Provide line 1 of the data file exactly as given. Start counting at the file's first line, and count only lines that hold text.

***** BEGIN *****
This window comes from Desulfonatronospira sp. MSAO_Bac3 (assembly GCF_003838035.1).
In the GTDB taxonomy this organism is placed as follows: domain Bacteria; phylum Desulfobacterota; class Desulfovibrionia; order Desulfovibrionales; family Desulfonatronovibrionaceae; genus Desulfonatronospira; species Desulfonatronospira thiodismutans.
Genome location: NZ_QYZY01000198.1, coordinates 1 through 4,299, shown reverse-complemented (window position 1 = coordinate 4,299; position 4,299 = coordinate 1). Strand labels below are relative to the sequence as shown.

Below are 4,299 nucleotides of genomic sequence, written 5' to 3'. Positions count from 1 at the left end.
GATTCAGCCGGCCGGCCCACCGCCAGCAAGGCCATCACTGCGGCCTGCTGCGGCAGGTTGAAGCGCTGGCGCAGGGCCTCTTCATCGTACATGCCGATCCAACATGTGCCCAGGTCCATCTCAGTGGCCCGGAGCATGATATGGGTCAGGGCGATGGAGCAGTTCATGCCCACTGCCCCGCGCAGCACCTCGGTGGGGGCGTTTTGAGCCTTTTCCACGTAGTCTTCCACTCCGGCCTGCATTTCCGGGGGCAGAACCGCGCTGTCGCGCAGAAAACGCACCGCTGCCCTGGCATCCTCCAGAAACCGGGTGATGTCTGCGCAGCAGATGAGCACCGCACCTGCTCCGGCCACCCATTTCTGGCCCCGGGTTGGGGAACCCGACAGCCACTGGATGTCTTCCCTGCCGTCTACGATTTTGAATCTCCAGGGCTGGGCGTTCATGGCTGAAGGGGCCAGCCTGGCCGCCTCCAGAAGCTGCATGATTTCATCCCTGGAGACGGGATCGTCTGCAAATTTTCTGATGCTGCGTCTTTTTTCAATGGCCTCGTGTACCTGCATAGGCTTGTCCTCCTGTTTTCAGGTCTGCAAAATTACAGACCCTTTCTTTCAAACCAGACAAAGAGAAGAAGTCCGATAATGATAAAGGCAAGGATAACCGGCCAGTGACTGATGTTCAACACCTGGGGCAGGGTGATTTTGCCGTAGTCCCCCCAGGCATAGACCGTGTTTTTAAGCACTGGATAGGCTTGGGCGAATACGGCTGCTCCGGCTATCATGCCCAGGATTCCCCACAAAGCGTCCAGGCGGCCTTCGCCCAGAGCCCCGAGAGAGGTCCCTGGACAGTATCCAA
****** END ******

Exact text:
This window comes from Desulfonatronospira sp. MSAO_Bac3 (assembly GCF_003838035.1).